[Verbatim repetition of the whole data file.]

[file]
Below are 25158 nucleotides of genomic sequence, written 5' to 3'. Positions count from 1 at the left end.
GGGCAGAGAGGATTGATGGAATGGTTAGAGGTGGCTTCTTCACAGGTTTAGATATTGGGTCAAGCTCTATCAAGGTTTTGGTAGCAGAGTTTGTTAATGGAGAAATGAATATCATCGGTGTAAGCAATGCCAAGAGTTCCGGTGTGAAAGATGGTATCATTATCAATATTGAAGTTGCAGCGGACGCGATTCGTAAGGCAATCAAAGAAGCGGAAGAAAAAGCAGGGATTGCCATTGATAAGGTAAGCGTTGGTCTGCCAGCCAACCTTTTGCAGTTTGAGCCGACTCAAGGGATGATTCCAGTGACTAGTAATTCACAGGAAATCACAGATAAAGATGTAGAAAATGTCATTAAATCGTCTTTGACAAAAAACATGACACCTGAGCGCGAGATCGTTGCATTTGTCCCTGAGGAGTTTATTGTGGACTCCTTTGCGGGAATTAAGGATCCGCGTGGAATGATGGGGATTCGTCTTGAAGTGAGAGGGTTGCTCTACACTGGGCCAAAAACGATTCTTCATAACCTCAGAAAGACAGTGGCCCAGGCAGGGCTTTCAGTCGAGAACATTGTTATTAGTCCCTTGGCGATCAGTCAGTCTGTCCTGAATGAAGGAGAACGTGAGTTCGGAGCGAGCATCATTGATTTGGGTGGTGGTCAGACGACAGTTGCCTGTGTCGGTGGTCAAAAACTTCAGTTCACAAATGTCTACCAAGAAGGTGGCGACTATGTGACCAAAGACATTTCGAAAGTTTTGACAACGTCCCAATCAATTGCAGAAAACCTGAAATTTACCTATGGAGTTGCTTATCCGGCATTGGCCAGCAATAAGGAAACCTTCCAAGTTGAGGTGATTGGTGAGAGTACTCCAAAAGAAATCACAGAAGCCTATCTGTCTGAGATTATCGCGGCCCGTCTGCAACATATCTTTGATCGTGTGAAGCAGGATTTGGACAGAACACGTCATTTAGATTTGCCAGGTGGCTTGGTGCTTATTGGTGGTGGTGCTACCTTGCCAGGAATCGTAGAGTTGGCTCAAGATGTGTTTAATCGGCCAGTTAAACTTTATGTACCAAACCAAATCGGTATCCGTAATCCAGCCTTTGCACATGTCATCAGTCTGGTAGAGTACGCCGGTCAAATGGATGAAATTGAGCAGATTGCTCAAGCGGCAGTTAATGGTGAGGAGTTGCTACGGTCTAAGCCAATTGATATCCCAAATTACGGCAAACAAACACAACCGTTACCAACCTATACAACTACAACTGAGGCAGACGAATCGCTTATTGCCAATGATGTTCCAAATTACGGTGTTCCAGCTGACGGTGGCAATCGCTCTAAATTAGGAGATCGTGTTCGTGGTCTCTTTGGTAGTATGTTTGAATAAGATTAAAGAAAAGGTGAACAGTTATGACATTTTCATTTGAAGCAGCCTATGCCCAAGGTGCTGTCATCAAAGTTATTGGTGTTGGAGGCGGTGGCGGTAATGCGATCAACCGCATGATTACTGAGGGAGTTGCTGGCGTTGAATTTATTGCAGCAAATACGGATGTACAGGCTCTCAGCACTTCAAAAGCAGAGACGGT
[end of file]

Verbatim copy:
Below are 25158 nucleotides of genomic sequence, written 5' to 3'. Positions count from 1 at the left end.
GGGCAGAGAGGATTGATGGAATGGTTAGAGGTGGCTTCTTCACAGGTTTAGATATTGGGTCAAGCTCTATCAAGGTTTTGGTAGCAGAGTTTGTTAATGGAGAAATGAATATCATCGGTGTAAGCAATGCCAAGAGTTCCGGTGTGAAAGATGGTATCATTATCAATATTGAAGTTGCAGCGGACGCGATTCGTAAGGCAATCAAAGAAGCGGAAGAAAAAGCAGGGATTGCCATTGATAAGGTAAGCGTTGGTCTGCCAGCCAACCTTTTGCAGTTTGAGCCGACTCAAGGGATGATTCCAGTGACTAGTAATTCACAGGAAATCACAGATAAAGATGTAGAAAATGTCATTAAATCGTCTTTGACAAAAAACATGACACCTGAGCGCGAGATCGTTGCATTTGTCCCTGAGGAGTTTATTGTGGACTCCTTTGCGGGAATTAAGGATCCGCGTGGAATGATGGGGATTCGTCTTGAAGTGAGAGGGTTGCTCTACACTGGGCCAAAAACGATTCTTCATAACCTCAGAAAGACAGTGGCCCAGGCAGGGCTTTCAGTCGAGAACATTGTTATTAGTCCCTTGGCGATCAGTCAGTCTGTCCTGAATGAAGGAGAACGTGAGTTCGGAGCGAGCATCATTGATTTGGGTGGTGGTCAGACGACAGTTGCCTGTGTCGGTGGTCAAAAACTTCAGTTCACAAATGTCTACCAAGAAGGTGGCGACTATGTGACCAAAGACATTTCGAAAGTTTTGACAACGTCCCAATCAATTGCAGAAAACCTGAAATTTACCTATGGAGTTGCTTATCCGGCATTGGCCAGCAATAAGGAAACCTTCCAAGTTGAGGTGATTGGTGAGAGTACTCCAAAAGAAATCACAGAAGCCTATCTGTCTGAGATTATCGCGGCCCGTCTGCAACATATCTTTGATCGTGTGAAGCAGGATTTGGACAGAACACGTCATTTAGATTTGCCAGGTGGCTTGGTGCTTATTGGTGGTGGTGCTACCTTGCCAGGAATCGTAGAGTTGGCTCAAGATGTGTTTAATCGGCCAGTTAAACTTTATGTACCAAACCAAATCGGTATCCGTAATCCAGCCTTTGCACATGTCATCAGTCTGGTAGAGTACGCCGGTCAAATGGATGAAATTGAGCAGATTGCTCAAGCGGCAGTTAATGGTGAGGAGTTGCTACGGTCTAAGCCAATTGATATCCCAAATTACGGCAAACAAACACAACCGTTACCAACCTATACAACTACAACTGAGGCAGACGAATCGCTTATTGCCAATGATGTTCCAAATTACGGTGTTCCAGCTGACGGTGGCAATCGCTCTAAATTAGGAGATCGTGTTCGTGGTCTCTTTGGTAGTATGTTTGAATAAGATTAAAGAAAAGGTGAACAGTTATGACATTTTCATTTGAAGCAGCCTATGCCCAAGGTGCTGTCATCAAAGTTATTGGTGTTGGAGGCGGTGGCGGTAATGCGATCAACCGCATGATTACTGAGGGAGTTGCTGGCGTTGAATTTATTGCAGCAAATACGGATGTACAGGCTCTCAGCACTTCAAAAGCAGAGACGGT